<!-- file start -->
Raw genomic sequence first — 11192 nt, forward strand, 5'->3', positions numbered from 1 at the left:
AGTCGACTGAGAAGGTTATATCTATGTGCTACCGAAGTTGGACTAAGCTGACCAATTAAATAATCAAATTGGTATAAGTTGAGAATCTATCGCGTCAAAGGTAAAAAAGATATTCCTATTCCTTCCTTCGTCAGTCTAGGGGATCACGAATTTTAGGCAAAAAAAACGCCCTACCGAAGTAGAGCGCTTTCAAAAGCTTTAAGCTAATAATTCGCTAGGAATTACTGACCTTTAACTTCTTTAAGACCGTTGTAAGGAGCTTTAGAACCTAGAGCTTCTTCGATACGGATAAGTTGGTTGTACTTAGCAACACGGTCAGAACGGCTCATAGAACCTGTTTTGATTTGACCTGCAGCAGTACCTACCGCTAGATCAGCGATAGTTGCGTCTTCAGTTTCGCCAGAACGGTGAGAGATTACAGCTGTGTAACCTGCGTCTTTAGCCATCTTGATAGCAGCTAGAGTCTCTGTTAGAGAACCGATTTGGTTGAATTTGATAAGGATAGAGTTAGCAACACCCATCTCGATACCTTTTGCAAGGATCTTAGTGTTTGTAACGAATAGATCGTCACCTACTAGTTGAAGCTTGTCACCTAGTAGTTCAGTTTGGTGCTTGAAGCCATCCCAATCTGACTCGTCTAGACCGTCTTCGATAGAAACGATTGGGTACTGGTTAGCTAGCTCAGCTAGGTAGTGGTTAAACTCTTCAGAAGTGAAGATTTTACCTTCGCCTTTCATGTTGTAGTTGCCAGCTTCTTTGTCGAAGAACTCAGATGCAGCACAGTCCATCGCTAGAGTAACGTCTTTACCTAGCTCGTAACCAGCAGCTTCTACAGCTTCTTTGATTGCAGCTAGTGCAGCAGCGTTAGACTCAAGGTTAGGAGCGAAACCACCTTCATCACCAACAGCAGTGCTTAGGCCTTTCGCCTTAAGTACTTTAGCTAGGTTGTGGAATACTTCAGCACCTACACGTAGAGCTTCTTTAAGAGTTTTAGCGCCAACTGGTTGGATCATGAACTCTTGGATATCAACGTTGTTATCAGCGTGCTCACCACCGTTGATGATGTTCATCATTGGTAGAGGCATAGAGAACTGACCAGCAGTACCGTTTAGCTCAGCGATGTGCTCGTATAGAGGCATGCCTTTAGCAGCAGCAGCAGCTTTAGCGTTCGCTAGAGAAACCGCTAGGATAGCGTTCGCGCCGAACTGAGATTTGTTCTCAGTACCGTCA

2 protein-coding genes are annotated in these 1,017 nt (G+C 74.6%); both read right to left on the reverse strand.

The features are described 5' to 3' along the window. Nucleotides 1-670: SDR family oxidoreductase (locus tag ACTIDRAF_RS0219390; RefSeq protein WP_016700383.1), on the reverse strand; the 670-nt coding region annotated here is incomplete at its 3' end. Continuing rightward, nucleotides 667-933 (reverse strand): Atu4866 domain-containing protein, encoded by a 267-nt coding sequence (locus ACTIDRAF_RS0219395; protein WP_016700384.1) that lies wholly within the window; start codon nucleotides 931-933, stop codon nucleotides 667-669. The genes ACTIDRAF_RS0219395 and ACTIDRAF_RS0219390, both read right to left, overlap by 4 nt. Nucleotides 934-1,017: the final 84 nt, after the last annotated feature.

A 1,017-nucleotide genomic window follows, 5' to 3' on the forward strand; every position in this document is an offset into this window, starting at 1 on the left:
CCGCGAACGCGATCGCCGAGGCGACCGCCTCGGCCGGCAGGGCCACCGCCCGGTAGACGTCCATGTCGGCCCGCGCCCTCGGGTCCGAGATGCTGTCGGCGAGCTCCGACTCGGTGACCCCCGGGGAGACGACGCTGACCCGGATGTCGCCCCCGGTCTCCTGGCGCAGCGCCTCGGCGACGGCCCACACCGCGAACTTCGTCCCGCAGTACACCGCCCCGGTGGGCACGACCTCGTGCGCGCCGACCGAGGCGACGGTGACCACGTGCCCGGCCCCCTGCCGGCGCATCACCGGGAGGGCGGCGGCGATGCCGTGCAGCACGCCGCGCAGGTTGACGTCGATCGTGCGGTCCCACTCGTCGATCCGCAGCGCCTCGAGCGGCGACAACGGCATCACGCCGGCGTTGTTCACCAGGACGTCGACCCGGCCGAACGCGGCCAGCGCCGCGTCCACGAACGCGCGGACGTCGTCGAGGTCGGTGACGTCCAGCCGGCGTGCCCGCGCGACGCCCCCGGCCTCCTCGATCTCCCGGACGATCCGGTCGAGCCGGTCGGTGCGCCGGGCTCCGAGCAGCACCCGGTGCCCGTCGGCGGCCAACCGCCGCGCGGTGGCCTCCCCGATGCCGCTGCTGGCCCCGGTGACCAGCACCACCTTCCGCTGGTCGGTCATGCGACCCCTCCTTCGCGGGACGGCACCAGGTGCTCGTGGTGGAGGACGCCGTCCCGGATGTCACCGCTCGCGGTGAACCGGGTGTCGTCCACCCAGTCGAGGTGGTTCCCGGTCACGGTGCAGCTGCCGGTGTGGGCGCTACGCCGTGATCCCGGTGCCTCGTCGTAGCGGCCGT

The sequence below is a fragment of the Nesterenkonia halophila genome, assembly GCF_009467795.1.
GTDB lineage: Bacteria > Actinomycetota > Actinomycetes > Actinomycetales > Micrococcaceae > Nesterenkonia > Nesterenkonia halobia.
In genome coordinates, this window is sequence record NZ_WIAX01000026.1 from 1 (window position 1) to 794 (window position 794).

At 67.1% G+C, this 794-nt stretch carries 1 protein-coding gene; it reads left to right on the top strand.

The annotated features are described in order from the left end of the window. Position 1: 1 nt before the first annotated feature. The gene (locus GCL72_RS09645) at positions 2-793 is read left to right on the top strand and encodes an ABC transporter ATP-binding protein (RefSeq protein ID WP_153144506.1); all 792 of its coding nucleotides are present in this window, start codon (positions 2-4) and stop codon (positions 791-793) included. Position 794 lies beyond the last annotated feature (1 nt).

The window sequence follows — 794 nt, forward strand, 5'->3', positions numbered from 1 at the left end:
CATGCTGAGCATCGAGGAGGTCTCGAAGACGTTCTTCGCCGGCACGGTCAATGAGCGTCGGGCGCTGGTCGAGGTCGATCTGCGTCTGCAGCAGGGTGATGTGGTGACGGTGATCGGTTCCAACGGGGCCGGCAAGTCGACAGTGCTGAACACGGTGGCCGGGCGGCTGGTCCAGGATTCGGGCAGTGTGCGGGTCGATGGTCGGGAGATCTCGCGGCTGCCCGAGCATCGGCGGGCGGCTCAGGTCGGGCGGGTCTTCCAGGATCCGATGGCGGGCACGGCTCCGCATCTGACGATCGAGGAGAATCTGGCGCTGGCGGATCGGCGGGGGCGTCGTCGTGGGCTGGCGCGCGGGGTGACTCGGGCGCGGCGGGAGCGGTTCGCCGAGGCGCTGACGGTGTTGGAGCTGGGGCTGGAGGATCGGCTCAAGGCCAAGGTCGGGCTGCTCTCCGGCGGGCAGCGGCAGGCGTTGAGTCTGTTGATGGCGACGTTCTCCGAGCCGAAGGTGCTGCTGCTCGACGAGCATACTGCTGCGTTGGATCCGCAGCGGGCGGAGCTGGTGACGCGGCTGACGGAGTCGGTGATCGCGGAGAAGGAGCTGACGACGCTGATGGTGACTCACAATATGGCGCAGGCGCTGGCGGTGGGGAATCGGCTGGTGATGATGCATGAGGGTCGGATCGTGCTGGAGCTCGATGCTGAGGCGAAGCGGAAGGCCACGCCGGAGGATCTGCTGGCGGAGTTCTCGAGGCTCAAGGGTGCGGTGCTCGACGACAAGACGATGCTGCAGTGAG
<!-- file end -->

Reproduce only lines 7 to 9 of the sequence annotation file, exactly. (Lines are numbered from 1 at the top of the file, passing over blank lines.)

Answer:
The sequence below is a fragment of the Nesterenkonia halophila genome, assembly GCF_009467795.1.
GTDB lineage: Bacteria > Actinomycetota > Actinomycetes > Actinomycetales > Micrococcaceae > Nesterenkonia > Nesterenkonia halobia.
In genome coordinates, this window is sequence record NZ_WIAX01000026.1 from 1 (window position 1) to 794 (window position 794).